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Humanoids? No, thanks. Most G7 countries feel uncomfortable with the most advanced robots

AI generated image showing interaction between a human being and a humanoid robot
AI generated image showing interaction between a human being and a humanoid robot Copyright Euronews
Copyright Euronews
By Alessio Dell'Anna
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Most people fear that overly sentient androids will replace human jobs and social interactions, according to the results of a new survey.

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Are androids our friends or foes? It depends on the context. 

Most G7 countries have mixed feelings toward robots, according to a survey conducted by United Robotics on nearly 8,000 people in the US, France, Canada, Italy and Germany, and received exclusively by Euronews Next.

Although the majority see further developments as "inevitable," many people are still concerned that in the future, robots may just get too intrusive.

People largely reject the idea of human-looking androids

The standout fear across all surveyed countries is to be somehow replaced by a robot.

Nearly 80 per cent worry they could take away jobs from people, while 71 per cent believe robots may as well take up the role of humans in social interactions.

Replacement fears are also reflected in the way people want robots to look. 

An average of 60 per cent across all five countries are uncomfortable with androids and don't want robots to resemble people, or even have human traits like limbs or a face.

Boiled down, it's a "yes" to Wall-E and a "no" to Terminator.

Speaking about these fears, United Robotics CEO Thomas Linkenheil told Euronews Next that "a lot can be linked to pop culture and science fiction, which has imagined the role of robots in society without understanding the technology or the impact that robots can have on daily work life.

"For United Robotics Group, robots will never replace humans – however, they will become necessary in the workplace to respond to demographic changes and expectations of the workforce," he added.

"The essence of our vision is that robots in the workplace will allow humans to focus on high-value tasks like analysis and care, that a robot cannot replace. The idea of service robots in the workplace is to offload humans of tedious and time-consuming tasks, that can also sometimes be dangerous for health (like carrying heavy loads) to make work more enjoyable".

Robots unanimously unwelcome in primary schools

The general preference is for machines that directly depend on humans to function (79 per cent) and to learn (63.4 per cent). The use of robots to develop AI is overwhelmingly rejected (65.4 per cent).

Also, in Germany and France, the majority don't want to receive protection from robots. 

The US is the only country in favour of introducing robots in primary schools and nurseries, with 51 per cent. Canada, Italy, France, and Germany, in particular (68 per cent), reject it.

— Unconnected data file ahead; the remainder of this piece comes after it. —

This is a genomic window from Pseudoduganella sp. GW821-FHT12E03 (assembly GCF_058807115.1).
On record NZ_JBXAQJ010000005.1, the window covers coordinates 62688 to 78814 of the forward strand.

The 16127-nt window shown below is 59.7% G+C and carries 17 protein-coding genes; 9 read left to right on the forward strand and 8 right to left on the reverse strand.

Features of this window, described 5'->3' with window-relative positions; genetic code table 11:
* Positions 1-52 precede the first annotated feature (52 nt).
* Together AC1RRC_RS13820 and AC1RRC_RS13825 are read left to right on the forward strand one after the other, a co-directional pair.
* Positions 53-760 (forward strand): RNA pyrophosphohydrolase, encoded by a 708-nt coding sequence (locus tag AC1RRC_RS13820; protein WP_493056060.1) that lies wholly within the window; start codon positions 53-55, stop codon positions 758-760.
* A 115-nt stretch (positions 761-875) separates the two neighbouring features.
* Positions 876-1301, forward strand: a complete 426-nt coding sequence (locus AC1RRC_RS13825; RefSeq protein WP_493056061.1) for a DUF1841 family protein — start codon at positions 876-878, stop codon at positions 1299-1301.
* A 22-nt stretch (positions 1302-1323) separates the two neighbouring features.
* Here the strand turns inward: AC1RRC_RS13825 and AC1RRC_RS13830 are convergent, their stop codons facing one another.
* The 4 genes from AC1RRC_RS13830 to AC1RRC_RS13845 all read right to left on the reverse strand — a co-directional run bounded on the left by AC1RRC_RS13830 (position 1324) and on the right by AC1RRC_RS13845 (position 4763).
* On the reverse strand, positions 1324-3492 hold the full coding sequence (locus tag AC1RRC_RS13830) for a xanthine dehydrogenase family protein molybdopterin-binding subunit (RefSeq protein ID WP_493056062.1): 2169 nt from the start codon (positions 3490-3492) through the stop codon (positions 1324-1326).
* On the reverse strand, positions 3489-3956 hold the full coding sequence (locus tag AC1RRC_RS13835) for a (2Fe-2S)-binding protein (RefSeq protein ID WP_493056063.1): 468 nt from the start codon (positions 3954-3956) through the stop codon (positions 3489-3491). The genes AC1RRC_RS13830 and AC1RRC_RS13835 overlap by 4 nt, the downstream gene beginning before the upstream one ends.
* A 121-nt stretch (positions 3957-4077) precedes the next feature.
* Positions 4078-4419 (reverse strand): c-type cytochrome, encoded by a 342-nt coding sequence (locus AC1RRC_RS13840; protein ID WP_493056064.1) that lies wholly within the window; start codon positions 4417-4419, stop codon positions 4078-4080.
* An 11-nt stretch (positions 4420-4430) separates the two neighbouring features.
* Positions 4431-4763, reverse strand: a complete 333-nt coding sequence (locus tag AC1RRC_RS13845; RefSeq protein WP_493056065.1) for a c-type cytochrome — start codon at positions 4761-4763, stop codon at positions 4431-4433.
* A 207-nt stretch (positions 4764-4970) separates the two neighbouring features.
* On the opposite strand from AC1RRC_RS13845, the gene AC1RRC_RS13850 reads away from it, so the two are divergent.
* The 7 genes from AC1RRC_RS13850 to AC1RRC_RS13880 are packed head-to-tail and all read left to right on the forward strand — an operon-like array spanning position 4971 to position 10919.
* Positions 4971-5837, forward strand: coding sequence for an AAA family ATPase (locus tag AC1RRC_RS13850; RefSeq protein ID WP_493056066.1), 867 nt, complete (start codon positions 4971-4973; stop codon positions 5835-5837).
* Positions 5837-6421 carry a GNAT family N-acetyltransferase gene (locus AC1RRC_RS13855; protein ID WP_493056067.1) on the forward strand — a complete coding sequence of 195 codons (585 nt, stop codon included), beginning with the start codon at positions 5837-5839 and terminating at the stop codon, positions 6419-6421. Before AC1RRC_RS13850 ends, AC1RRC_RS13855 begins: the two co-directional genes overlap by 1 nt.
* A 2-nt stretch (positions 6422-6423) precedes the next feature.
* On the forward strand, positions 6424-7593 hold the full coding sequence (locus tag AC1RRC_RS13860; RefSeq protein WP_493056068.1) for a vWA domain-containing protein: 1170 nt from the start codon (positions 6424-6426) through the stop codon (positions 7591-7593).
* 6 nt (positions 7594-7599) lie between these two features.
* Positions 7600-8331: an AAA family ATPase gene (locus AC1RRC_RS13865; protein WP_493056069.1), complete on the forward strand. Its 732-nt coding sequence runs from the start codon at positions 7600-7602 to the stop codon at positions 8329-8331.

A woman gets her photo taken with Titan the Robot, in Bucharest, Romania, Monday, May 11, 2015
A woman gets her photo taken with Titan the Robot, in Bucharest, Romania, Monday, May 11, 2015Vadim Ghirda/AP

Robot help welcome in health, science and explorations

On the other hand, people seem quite in favour of increasing the use of robots in sectors where it's already well established.

Robots will never replace humans – however, they will become necessary in the workplace to respond to demographic changes and expectations of the workforce.
Thomas Linkenheil
CEO, United Robotics Group

For example, in the industrial and digital sectors, as well as in health research, particularly for the study of viruses and DNA.

Robot developments are also welcome in fields like farming and transportation, and in general where they can make human lives easier without overcoming them.

Robot support in space and seabed explorations is also positively viewed, mostly.

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"There is a growing need to keep labs and hospitals running 24/7 and respond to a critical health demand", says Linkenheil. 

"Robots like uMobileLab and Kevin in the lab space respond to a workforce challenge and reduce the risk of having 'off periods' due to staffing challenges – teams on site can focus on analytics and results-driven work rather than pipetting, lab automation or even back-and-forth deliveries".

Most people still don't know enough about robots

Concerns towards robots are mirrored by responses to the question: Will robots bring more benefits or risks for society as a whole? 

The vast majority are not sure - and think that there are as many benefits as risks.

France appears to be the most sceptical country, with the highest percentage of those feeling negatively about it (28 per cent). 

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The US is the most polarised one, (33 per cent positives vs 25 per cent negatives), while Italy results as the most optimistic country in terms of robots bringing more benefits to society (34 per cent).

In any case, only 40 per cent of people surveyed declared to be enough informed about robot developments.

Linkenheil says "unawareness comes from two places – one is the imaginative function that we can attribute to robots, the other is that robots in the workplace are still a novelty."

"We can compare this to the introduction of computers or even smartphones several years ago – there is a gap between generations that entered the workforce before these tools and generations that have been using computers or the internet since grade school," he added. 

"Early introduction and interaction with these technologies will only contribute to greater understanding and acceptance of robots in the workplace".

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